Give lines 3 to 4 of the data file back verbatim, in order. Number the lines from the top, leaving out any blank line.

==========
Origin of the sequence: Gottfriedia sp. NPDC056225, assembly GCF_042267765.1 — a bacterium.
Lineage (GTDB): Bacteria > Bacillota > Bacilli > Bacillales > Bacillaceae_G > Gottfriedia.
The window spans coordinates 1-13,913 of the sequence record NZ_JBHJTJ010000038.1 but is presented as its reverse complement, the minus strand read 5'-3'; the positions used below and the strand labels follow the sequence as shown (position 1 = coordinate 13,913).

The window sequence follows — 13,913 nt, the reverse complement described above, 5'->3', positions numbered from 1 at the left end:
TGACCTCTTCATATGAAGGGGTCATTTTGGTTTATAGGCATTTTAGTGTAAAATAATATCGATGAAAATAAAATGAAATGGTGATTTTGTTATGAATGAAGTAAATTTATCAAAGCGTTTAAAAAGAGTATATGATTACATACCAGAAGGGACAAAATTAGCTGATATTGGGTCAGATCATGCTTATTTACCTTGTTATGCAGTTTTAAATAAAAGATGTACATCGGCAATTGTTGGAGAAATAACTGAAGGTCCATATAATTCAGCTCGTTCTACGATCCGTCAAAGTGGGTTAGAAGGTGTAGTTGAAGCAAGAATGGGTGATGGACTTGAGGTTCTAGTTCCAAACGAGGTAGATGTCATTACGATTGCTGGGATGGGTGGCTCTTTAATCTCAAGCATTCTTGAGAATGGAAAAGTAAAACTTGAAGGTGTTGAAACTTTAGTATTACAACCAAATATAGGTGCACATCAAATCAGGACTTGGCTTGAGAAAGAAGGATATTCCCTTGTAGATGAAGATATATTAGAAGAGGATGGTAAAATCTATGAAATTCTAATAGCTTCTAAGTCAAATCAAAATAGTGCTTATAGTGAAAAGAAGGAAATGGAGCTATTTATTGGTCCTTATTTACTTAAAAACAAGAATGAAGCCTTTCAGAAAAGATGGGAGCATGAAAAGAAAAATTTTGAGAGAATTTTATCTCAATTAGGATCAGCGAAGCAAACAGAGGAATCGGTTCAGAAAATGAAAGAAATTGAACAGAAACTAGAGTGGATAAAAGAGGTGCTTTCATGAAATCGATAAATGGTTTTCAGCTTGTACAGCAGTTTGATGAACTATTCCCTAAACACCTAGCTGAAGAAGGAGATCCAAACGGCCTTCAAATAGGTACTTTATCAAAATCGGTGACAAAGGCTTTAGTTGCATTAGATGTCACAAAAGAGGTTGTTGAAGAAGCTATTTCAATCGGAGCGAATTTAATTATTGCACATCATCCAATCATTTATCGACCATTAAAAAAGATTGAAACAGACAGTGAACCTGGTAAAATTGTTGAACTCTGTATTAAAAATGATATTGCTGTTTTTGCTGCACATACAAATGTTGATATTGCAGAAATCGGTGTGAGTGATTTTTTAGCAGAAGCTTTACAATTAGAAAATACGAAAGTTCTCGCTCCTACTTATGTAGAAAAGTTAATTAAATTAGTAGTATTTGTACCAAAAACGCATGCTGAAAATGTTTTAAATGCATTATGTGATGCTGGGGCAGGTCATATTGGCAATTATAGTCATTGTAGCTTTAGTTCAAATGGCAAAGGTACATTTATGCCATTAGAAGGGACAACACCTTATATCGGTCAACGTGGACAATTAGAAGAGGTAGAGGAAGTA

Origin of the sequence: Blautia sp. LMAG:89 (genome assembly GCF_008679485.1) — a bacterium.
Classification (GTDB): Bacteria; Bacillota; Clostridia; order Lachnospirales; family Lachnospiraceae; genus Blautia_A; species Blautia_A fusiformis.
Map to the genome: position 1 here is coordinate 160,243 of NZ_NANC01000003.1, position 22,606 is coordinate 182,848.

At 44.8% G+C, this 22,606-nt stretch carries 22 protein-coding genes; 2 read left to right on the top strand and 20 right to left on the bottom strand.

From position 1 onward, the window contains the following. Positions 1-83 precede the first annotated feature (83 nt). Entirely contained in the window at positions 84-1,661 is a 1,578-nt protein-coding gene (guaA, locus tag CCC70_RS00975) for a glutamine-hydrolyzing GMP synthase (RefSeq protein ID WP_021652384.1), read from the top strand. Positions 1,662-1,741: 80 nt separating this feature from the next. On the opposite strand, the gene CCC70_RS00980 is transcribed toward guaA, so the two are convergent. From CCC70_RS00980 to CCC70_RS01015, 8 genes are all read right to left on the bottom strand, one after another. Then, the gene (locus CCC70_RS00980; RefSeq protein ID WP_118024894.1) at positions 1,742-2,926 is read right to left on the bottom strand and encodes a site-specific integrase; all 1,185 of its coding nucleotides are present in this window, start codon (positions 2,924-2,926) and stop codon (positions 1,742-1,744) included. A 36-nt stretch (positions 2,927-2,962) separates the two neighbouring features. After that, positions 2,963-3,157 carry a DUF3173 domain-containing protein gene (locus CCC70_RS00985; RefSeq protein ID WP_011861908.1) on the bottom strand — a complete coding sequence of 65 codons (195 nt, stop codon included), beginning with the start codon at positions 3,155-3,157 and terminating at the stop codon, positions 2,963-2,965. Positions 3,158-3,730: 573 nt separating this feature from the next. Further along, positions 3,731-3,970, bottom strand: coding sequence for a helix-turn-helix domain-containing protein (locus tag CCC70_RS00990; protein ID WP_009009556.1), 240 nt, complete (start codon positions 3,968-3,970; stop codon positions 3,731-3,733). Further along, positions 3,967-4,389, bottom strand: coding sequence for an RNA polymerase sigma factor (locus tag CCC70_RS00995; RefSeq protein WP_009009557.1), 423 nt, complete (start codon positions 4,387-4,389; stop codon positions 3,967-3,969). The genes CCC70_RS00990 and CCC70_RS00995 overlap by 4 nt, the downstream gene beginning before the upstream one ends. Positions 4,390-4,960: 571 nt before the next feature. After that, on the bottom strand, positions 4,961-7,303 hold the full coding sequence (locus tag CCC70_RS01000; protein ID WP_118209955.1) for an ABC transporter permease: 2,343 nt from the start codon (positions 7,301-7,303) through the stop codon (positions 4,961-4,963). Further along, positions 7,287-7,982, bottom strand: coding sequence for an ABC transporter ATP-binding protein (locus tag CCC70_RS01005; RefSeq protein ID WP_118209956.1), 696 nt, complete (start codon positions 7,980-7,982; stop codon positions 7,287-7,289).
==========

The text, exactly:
The window spans coordinates 1-13,913 of the sequence record NZ_JBHJTJ010000038.1 but is presented as its reverse complement, the minus strand read 5'-3'; the positions used below and the strand labels follow the sequence as shown (position 1 = coordinate 13,913).

The window sequence follows — 13,913 nt, the reverse complement described above, 5'->3', positions numbered from 1 at the left end: